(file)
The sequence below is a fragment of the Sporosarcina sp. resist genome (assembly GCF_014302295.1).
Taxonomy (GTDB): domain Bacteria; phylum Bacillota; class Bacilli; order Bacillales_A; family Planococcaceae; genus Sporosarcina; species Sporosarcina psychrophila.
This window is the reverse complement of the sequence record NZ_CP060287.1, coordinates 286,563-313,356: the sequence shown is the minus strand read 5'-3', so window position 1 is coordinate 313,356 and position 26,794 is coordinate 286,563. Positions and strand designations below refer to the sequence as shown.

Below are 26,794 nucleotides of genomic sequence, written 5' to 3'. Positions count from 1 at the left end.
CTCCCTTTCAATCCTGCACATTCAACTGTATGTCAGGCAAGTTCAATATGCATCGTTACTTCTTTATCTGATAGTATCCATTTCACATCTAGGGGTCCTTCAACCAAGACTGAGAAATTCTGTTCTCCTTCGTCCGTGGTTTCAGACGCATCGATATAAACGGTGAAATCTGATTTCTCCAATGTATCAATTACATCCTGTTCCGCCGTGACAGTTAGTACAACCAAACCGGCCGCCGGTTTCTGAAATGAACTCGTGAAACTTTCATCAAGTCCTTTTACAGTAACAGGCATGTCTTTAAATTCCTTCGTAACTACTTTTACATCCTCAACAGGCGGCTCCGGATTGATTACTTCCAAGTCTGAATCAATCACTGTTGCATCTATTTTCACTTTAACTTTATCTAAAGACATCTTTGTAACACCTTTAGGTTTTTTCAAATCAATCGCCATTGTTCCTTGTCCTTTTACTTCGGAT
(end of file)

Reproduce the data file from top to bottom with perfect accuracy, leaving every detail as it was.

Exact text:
The sequence below is a fragment of the Sporosarcina sp. resist genome (assembly GCF_014302295.1).
Taxonomy (GTDB): domain Bacteria; phylum Bacillota; class Bacilli; order Bacillales_A; family Planococcaceae; genus Sporosarcina; species Sporosarcina psychrophila.
This window is the reverse complement of the sequence record NZ_CP060287.1, coordinates 286,563-313,356: the sequence shown is the minus strand read 5'-3', so window position 1 is coordinate 313,356 and position 26,794 is coordinate 286,563. Positions and strand designations below refer to the sequence as shown.

Below are 26,794 nucleotides of genomic sequence, written 5' to 3'. Positions count from 1 at the left end.
CTCCCTTTCAATCCTGCACATTCAACTGTATGTCAGGCAAGTTCAATATGCATCGTTACTTCTTTATCTGATAGTATCCATTTCACATCTAGGGGTCCTTCAACCAAGACTGAGAAATTCTGTTCTCCTTCGTCCGTGGTTTCAGACGCATCGATATAAACGGTGAAATCTGATTTCTCCAATGTATCAATTACATCCTGTTCCGCCGTGACAGTTAGTACAACCAAACCGGCCGCCGGTTTCTGAAATGAACTCGTGAAACTTTCATCAAGTCCTTTTACAGTAACAGGCATGTCTTTAAATTCCTTCGTAACTACTTTTACATCCTCAACAGGCGGCTCCGGATTGATTACTTCCAAGTCTGAATCAATCACTGTTGCATCTATTTTCACTTTAACTTTATCTAAAGACATCTTTGTAACACCTTTAGGTTTTTTCAAATCAATCGCCATTGTTCCTTGTCCTTTTACTTCGGAT